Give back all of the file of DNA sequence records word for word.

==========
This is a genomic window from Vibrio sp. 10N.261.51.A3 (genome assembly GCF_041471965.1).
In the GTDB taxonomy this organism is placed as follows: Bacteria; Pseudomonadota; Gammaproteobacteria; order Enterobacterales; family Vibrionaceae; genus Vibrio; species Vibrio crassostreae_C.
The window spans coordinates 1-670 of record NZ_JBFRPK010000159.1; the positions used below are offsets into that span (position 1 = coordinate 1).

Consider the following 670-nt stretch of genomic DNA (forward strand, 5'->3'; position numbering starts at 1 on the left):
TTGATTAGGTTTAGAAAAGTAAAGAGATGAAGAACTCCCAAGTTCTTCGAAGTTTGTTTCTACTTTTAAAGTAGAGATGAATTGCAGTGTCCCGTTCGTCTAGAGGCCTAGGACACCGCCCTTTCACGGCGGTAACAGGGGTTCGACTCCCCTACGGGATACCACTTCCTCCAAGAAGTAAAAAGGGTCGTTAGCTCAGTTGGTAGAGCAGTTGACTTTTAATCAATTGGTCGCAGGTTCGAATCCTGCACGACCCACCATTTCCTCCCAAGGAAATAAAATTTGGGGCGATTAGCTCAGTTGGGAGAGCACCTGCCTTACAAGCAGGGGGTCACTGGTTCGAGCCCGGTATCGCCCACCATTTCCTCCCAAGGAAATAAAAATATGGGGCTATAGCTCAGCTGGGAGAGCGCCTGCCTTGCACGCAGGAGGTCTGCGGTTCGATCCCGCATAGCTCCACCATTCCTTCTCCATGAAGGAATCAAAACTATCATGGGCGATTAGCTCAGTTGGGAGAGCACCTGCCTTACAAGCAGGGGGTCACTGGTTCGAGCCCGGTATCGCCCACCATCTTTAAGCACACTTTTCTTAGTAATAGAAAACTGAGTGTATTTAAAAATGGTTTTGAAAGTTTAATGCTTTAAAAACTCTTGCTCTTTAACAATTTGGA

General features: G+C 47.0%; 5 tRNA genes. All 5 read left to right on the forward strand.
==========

This is a genomic window from Vibrio sp. 10N.261.51.A3 (genome assembly GCF_041471965.1).
In the GTDB taxonomy this organism is placed as follows: Bacteria; Pseudomonadota; Gammaproteobacteria; order Enterobacterales; family Vibrionaceae; genus Vibrio; species Vibrio crassostreae_C.
The window spans coordinates 1-670 of record NZ_JBFRPK010000159.1; the positions used below are offsets into that span (position 1 = coordinate 1).

Consider the following 670-nt stretch of genomic DNA (forward strand, 5'->3'; position numbering starts at 1 on the left):
TTGATTAGGTTTAGAAAAGTAAAGAGATGAAGAACTCCCAAGTTCTTCGAAGTTTGTTTCTACTTTTAAAGTAGAGATGAATTGCAGTGTCCCGTTCGTCTAGAGGCCTAGGACACCGCCCTTTCACGGCGGTAACAGGGGTTCGACTCCCCTACGGGATACCACTTCCTCCAAGAAGTAAAAAGGGTCGTTAGCTCAGTTGGTAGAGCAGTTGACTTTTAATCAATTGGTCGCAGGTTCGAATCCTGCACGACCCACCATTTCCTCCCAAGGAAATAAAATTTGGGGCGATTAGCTCAGTTGGGAGAGCACCTGCCTTACAAGCAGGGGGTCACTGGTTCGAGCCCGGTATCGCCCACCATTTCCTCCCAAGGAAATAAAAATATGGGGCTATAGCTCAGCTGGGAGAGCGCCTGCCTTGCACGCAGGAGGTCTGCGGTTCGATCCCGCATAGCTCCACCATTCCTTCTCCATGAAGGAATCAAAACTATCATGGGCGATTAGCTCAGTTGGGAGAGCACCTGCCTTACAAGCAGGGGGTCACTGGTTCGAGCCCGGTATCGCCCACCATCTTTAAGCACACTTTTCTTAGTAATAGAAAACTGAGTGTATTTAAAAATGGTTTTGAAAGTTTAATGCTTTAAAAACTCTTGCTCTTTAACAATTTGGA

General features: G+C 47.0%; 5 tRNA genes. All 5 read left to right on the forward strand.